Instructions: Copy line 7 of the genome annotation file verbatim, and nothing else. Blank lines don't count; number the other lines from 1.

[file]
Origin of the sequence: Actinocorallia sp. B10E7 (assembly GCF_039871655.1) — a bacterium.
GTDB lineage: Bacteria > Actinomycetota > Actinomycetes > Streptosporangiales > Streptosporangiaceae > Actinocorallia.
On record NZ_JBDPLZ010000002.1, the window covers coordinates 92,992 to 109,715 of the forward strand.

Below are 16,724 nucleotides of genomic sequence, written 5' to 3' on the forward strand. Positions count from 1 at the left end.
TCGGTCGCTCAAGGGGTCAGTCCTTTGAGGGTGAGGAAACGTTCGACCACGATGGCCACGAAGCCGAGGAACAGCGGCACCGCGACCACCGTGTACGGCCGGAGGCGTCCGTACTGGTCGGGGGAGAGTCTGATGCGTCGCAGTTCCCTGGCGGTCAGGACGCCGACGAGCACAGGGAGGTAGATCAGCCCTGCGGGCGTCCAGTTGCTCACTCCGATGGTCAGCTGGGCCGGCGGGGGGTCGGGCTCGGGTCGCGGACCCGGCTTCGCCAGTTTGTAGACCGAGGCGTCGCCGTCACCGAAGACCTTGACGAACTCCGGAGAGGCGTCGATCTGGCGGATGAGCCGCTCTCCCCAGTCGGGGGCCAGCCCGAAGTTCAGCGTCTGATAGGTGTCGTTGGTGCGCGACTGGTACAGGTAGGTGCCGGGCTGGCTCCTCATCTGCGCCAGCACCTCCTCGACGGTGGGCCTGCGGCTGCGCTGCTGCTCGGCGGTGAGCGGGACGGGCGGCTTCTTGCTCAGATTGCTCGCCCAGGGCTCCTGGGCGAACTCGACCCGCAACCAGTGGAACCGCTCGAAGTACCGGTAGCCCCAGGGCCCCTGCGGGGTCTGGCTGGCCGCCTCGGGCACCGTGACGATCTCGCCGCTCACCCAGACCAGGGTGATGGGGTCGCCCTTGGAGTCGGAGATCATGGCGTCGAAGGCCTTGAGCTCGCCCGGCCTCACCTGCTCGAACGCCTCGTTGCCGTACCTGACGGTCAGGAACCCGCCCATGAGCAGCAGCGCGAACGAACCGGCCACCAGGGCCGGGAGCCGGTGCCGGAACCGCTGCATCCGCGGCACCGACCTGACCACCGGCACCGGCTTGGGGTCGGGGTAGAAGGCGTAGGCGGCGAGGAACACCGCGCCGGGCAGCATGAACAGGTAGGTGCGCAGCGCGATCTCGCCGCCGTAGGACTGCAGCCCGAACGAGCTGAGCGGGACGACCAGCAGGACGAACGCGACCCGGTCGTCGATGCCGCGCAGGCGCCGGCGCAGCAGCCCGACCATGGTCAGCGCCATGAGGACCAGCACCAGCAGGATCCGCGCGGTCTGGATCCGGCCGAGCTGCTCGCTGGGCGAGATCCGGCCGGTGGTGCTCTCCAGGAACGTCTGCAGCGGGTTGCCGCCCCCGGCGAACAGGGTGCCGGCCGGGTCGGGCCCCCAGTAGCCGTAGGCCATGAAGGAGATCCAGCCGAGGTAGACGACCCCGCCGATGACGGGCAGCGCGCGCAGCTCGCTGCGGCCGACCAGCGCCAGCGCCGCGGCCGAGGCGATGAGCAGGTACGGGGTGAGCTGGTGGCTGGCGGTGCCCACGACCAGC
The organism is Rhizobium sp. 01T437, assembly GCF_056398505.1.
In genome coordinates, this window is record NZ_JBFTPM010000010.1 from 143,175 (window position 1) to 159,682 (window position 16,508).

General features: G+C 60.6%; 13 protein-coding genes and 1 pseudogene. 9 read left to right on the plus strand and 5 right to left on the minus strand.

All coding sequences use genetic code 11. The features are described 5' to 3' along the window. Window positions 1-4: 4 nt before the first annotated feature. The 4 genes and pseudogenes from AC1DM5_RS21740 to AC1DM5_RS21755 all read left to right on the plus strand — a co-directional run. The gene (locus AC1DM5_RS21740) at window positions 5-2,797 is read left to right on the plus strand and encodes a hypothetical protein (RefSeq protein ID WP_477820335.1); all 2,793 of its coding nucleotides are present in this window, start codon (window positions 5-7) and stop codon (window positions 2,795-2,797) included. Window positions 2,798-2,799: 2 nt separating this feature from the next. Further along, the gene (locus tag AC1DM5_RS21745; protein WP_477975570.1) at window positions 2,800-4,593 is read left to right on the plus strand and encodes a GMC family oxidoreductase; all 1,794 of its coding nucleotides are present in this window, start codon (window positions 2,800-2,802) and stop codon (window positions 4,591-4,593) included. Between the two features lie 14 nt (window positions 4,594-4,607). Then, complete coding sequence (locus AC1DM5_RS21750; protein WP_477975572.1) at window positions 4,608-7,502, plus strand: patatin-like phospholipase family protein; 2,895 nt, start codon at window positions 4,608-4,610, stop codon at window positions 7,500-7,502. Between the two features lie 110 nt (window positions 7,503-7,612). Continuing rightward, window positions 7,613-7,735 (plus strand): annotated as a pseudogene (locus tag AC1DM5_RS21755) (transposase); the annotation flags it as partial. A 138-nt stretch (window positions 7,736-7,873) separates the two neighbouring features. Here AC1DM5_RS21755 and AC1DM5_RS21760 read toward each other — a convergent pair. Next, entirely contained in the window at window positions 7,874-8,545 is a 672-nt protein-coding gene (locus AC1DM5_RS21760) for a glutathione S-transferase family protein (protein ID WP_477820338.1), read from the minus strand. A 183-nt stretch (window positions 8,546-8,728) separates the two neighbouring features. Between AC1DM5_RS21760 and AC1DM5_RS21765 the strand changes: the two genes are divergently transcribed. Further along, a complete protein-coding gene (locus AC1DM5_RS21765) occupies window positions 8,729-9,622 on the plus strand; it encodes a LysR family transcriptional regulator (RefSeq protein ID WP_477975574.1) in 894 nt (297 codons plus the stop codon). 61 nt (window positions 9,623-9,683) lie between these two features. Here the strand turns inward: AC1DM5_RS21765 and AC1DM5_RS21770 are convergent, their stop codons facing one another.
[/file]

In genome coordinates, this window is record NZ_JBFTPM010000010.1 from 143,175 (window position 1) to 159,682 (window position 16,508).